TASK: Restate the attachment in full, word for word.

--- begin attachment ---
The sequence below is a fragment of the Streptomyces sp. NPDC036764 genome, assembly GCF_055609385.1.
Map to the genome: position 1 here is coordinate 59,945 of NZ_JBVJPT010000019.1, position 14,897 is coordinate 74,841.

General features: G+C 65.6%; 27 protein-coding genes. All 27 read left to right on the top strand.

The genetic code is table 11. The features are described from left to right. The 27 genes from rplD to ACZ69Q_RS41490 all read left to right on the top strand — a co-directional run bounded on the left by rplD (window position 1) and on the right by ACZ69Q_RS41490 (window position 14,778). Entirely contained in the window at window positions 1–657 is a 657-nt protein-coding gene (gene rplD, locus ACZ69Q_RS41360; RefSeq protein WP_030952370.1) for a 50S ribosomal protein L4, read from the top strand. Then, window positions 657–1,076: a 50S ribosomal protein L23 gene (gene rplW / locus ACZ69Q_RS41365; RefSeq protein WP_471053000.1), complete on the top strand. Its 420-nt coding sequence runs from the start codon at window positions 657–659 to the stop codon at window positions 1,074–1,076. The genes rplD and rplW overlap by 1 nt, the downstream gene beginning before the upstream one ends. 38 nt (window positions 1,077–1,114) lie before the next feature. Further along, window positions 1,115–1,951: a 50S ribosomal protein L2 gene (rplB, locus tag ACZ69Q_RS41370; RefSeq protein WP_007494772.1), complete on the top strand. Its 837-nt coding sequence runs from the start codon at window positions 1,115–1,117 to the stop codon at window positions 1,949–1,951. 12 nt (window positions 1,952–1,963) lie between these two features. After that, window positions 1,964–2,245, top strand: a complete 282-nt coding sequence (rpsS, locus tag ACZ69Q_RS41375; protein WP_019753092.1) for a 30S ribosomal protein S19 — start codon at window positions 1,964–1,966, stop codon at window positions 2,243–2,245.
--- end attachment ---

The sequence below is a fragment of the Streptomyces sp. NPDC036764 genome, assembly GCF_055609385.1.
Map to the genome: position 1 here is coordinate 59,945 of NZ_JBVJPT010000019.1, position 14,897 is coordinate 74,841.

General features: G+C 65.6%; 27 protein-coding genes. All 27 read left to right on the top strand.

The genetic code is table 11. The features are described from left to right. The 27 genes from rplD to ACZ69Q_RS41490 all read left to right on the top strand — a co-directional run bounded on the left by rplD (window position 1) and on the right by ACZ69Q_RS41490 (window position 14,778). Entirely contained in the window at window positions 1–657 is a 657-nt protein-coding gene (gene rplD, locus ACZ69Q_RS41360; RefSeq protein WP_030952370.1) for a 50S ribosomal protein L4, read from the top strand. Then, window positions 657–1,076: a 50S ribosomal protein L23 gene (gene rplW / locus ACZ69Q_RS41365; RefSeq protein WP_471053000.1), complete on the top strand. Its 420-nt coding sequence runs from the start codon at window positions 657–659 to the stop codon at window positions 1,074–1,076. The genes rplD and rplW overlap by 1 nt, the downstream gene beginning before the upstream one ends. 38 nt (window positions 1,077–1,114) lie before the next feature. Further along, window positions 1,115–1,951: a 50S ribosomal protein L2 gene (rplB, locus tag ACZ69Q_RS41370; RefSeq protein WP_007494772.1), complete on the top strand. Its 837-nt coding sequence runs from the start codon at window positions 1,115–1,117 to the stop codon at window positions 1,949–1,951. 12 nt (window positions 1,952–1,963) lie between these two features. After that, window positions 1,964–2,245, top strand: a complete 282-nt coding sequence (rpsS, locus tag ACZ69Q_RS41375; protein WP_019753092.1) for a 30S ribosomal protein S19 — start codon at window positions 1,964–1,966, stop codon at window positions 2,243–2,245.